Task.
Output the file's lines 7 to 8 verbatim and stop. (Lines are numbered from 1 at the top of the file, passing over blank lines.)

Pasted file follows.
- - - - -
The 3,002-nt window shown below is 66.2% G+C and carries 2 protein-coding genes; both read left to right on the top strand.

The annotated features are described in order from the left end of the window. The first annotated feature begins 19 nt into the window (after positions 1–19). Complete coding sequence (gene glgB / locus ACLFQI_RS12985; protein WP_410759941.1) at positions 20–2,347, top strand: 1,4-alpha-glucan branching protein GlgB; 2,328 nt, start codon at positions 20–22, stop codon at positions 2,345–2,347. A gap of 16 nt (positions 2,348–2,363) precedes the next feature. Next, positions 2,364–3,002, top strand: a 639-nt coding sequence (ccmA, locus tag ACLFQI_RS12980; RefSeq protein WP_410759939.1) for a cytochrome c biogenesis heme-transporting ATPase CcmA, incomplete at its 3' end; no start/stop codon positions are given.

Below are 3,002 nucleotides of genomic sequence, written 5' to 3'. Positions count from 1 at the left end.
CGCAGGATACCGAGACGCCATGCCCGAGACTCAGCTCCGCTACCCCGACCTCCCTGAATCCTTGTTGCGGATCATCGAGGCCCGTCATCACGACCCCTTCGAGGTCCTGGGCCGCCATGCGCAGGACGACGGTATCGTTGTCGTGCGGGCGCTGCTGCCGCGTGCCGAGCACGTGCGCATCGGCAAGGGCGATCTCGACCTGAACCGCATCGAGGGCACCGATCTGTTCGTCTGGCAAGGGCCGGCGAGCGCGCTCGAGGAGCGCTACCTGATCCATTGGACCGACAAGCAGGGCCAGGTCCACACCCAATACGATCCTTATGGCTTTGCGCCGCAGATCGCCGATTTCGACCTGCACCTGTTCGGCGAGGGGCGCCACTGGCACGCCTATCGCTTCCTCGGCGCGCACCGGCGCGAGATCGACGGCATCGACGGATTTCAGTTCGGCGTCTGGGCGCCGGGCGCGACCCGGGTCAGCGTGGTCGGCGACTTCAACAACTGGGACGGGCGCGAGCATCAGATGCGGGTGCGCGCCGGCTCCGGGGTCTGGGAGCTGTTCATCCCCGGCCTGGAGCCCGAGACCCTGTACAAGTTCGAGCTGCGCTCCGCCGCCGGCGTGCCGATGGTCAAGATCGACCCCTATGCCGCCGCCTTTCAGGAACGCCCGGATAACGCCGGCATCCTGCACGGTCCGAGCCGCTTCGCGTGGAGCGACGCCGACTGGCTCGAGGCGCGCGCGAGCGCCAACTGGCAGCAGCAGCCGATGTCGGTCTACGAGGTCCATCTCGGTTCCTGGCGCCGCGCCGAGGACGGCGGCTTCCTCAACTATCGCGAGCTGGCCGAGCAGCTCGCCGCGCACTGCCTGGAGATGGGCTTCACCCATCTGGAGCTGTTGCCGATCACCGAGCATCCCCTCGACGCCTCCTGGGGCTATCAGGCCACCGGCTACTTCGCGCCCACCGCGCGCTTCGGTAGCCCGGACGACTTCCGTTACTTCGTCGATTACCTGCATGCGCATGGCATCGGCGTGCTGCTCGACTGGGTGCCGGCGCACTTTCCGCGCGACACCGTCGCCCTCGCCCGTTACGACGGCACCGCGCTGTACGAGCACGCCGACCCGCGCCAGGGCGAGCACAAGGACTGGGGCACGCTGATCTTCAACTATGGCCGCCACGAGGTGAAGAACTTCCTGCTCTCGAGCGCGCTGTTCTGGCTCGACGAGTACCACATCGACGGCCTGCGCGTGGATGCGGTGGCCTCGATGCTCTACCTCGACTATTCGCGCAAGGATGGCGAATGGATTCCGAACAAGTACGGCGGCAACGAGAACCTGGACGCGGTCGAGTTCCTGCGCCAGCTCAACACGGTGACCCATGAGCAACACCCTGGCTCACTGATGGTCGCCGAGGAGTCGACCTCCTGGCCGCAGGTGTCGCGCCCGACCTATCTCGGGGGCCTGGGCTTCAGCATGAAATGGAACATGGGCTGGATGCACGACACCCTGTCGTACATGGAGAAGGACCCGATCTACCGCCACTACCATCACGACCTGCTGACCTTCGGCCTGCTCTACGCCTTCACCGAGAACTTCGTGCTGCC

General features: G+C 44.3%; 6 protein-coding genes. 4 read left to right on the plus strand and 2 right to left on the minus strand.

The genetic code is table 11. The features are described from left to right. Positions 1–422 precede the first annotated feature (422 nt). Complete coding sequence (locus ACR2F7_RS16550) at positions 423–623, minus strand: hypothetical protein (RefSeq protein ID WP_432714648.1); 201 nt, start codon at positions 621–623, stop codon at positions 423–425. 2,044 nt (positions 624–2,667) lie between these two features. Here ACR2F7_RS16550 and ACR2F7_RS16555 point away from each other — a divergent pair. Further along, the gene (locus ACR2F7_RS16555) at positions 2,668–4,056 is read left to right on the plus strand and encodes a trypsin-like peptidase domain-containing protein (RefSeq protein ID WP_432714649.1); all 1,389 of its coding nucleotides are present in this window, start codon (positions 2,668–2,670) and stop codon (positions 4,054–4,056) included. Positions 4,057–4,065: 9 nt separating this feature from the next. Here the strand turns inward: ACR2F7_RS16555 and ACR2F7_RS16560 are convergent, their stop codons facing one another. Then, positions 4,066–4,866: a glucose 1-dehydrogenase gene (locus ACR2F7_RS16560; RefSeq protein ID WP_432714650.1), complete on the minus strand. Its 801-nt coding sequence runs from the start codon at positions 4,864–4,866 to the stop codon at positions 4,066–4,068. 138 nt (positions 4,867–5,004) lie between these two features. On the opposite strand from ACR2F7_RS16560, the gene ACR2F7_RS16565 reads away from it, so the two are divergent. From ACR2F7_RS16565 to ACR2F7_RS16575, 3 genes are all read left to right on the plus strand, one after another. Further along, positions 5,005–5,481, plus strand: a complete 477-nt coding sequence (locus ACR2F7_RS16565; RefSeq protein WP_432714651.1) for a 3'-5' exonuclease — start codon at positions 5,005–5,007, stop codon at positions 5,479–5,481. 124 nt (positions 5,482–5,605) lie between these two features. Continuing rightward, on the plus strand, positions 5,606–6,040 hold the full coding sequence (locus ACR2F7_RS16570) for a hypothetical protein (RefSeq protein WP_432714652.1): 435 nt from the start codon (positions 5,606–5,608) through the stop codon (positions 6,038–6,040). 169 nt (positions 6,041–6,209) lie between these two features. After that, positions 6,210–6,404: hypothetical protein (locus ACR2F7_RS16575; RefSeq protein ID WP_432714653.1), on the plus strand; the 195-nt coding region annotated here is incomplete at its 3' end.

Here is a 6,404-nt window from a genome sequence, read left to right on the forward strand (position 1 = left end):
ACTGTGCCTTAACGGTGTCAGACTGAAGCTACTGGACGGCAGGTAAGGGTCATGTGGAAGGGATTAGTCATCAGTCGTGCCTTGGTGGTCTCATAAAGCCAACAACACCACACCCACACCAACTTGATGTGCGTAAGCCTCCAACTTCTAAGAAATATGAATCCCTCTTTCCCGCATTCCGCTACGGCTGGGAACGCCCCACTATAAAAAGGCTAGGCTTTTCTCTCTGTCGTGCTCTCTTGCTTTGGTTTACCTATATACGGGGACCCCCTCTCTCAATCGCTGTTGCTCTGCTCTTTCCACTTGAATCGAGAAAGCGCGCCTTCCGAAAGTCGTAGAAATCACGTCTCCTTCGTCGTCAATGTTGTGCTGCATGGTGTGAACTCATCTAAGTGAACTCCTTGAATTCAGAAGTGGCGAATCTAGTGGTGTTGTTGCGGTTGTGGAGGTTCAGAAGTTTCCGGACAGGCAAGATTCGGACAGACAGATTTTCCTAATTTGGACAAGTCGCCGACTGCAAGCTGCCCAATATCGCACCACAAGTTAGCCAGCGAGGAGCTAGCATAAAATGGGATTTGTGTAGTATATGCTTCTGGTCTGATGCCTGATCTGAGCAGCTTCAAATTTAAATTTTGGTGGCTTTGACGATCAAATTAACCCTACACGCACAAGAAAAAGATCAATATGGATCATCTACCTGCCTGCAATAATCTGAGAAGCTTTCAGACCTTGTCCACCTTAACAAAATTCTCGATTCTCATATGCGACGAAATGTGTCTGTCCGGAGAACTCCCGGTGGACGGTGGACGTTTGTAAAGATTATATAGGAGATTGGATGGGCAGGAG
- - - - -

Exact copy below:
Here is a 6,404-nt window from a genome sequence, read left to right on the forward strand (position 1 = left end):
ACTGTGCCTTAACGGTGTCAGACTGAAGCTACTGGACGGCAGGTAAGGGTCATGTGGAAGGGATTAGTCATCAGTCGTGCCTTGGTGGTCTCATAAAGCCAACAACACCACACCCACACCAACTTGATGTGCGTAAGCCTCCAACTTCTAAGAAATATGAATCCCTCTTTCCCGCATTCCGCTACGGCTGGGAACGCCCCACTATAAAAAGGCTAGGCTTTTCTCTCTGTCGTGCTCTCTTGCTTTGGTTTACCTATATACGGGGACCCCCTCTCTCAATCGCTGTTGCTCTGCTCTTTCCACTTGAATCGAGAAAGCGCGCCTTCCGAAAGTCGTAGAAATCACGTCTCCTTCGTCGTCAATGTTGTGCTGCATGGTGTGAACTCATCTAAGTGAACTCCTTGAATTCAGAAGTGGCGAATCTAGTGGTGTTGTTGCGGTTGTGGAGGTTCAGAAGTTTCCGGACAGGCAAGATTCGGACAGACAGATTTTCCTAATTTGGACAAGTCGCCGACTGCAAGCTGCCCAATATCGCACCACAAGTTAGCCAGCGAGGAGCTAGCATAAAATGGGATTTGTGTAGTATATGCTTCTGGTCTGATGCCTGATCTGAGCAGCTTCAAATTTAAATTTTGGTGGCTTTGACGATCAAATTAACCCTACACGCACAAGAAAAAGATCAATATGGATCATCTACCTGCCTGCAATAATCTGAGAAGCTTTCAGACCTTGTCCACCTTAACAAAATTCTCGATTCTCATATGCGACGAAATGTGTCTGTCCGGAGAACTCCCGGTGGACGGTGGACGTTTGTAAAGATTATATAGGAGATTGGATGGGCAGGAG